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[Beijing Forum 2013] Helge Hoivik—more space and more freedom for students to work together

Peking University, Nov.2, 2013: Freedom, team work and technology, these are the three most frequently mentioned terms during the interview with Professor Helge Hoivik.


Helge Hoivik is a professor from the Oslo and Akershus University College of Applied Sciences. He attended Beijing Forum 2013 and gave a speech on the panel: Global engagement and Knowledge Sharing in Higher Education, named “Four Steps Towards a Global Open Educational Environment”. In this speech, professor Hoivik put forward a new kind of application of technology in education, that is, digital paper.


During the interview, some suggestions were given when talking about main problems confronting Chinese education. “They never bring up the question of empowering students to self-organize”, he said. “I think you could improve the practice by making systematic tests whereby students are encouraged to work more as a group. Also, define clearly what they should do themselves rather than just give assignments.” According to professor Hoivik, in order to enhance education, “more space and more freedom for students to work together” is recommended. “Technology is there, teachers are there and maybe students could work more together.”


If more freedom is given to students, how to keepa balance between the need for proper instructions and the freedom that the students should have will become a problem worthy of thinking carefully about. To this question, professor Hoivik answered that both the self-evaluations and those assigned by the teachers should be accessible to students. “Evaluation itself is a process of learning.” Besides, professor’s role cannot be ignored or exaggerated.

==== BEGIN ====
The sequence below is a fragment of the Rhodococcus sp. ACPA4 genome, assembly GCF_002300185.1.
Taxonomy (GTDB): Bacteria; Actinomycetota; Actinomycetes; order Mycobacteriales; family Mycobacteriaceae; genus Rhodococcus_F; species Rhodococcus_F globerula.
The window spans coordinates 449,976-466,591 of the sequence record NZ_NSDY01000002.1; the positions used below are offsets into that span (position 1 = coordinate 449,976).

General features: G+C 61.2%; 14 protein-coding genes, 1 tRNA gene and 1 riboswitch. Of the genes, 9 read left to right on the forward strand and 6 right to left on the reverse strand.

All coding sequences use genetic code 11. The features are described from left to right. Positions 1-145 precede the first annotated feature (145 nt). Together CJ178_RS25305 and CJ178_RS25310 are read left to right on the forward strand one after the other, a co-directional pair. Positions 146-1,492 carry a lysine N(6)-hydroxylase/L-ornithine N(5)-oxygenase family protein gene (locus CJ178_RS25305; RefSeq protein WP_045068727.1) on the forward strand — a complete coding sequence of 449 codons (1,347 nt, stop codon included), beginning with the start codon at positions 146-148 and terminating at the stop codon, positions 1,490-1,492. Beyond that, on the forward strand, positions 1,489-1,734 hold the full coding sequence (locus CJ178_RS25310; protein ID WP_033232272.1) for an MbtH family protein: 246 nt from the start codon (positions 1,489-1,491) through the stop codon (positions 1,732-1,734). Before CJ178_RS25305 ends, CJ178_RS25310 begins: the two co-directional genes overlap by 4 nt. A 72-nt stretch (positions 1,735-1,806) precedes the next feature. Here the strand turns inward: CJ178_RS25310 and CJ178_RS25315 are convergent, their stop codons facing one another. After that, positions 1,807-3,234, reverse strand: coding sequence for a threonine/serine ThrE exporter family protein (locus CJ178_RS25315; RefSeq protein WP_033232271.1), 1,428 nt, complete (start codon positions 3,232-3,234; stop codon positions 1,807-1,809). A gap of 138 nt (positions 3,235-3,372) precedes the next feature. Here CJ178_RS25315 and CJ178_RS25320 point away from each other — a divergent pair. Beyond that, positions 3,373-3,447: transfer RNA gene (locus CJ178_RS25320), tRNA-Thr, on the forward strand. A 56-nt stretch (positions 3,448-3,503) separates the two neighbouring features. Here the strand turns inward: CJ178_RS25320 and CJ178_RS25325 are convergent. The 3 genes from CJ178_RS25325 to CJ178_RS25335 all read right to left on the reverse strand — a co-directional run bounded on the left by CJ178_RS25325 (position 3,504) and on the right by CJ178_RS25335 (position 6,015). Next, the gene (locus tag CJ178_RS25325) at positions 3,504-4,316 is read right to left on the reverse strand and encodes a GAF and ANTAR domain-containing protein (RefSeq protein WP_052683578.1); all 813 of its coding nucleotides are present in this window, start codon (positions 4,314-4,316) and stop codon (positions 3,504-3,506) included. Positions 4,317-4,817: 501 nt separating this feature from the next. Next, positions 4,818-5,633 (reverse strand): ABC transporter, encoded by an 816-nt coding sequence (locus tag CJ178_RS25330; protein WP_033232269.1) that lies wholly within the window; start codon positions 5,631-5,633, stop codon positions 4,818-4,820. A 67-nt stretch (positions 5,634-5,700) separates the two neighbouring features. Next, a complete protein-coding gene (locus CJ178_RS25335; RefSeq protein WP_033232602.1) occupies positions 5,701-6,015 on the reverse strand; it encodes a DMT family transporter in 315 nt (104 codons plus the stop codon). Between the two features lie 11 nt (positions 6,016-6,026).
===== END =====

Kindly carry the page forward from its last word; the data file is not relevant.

“It is not the question of taking away the role of the teacher at all, but is to re-define and disaggregate the different components of the learning process and to put them together again using the possibility of new technologies”, said he. “The professor’s role could be both ‘bigger’ and ‘smaller’”, he vividly expressed, which he later explained that the professor should be on a higher level structuring the process, which is what “bigger” means; but the day to day process should be left more to the students, which is the meaning of “smaller”. Again he mentioned, “Give more space, more independence and more freedom.”


Apart from some problems modern Chinese education is faced with, another issue people care about is the cost of education and technology, towards which professor Hoivik appears relatively optimistic. He thought that over the past 5 to 10 years the costly knowledge has become relatively easier to get access to except in very poor areas in the countryside. Since most students have access to computers and technology, the key to combine technology with education lies in the application of technology, especially the efficiency of the use of technology.


He pointed out another sharp problem in education, “You are going to have a smooth perfect application of these technologies. Most of the things are sort of tacked onto the traditional system.” In order to practice a perfect combination of technology with education, educators should “know professionally enough about how to apply technology.” And that is where his topic about digital paper came from. It is also a sort of forward looking project on how to interact in class.


At the end of the interview, he gave some suggestions to modern students. “Another thing which I think is more fundamental is the relationship between the academia and the civic life outside the campus.” “The students should expand their projects into what’s practical and what is applicable in a closer interaction between life outside the university and life inside.”


Interviewed by: Yan shengnan, Chen Jiayu

Written by: Yan Shengnan

Edited by: Zhang Jiang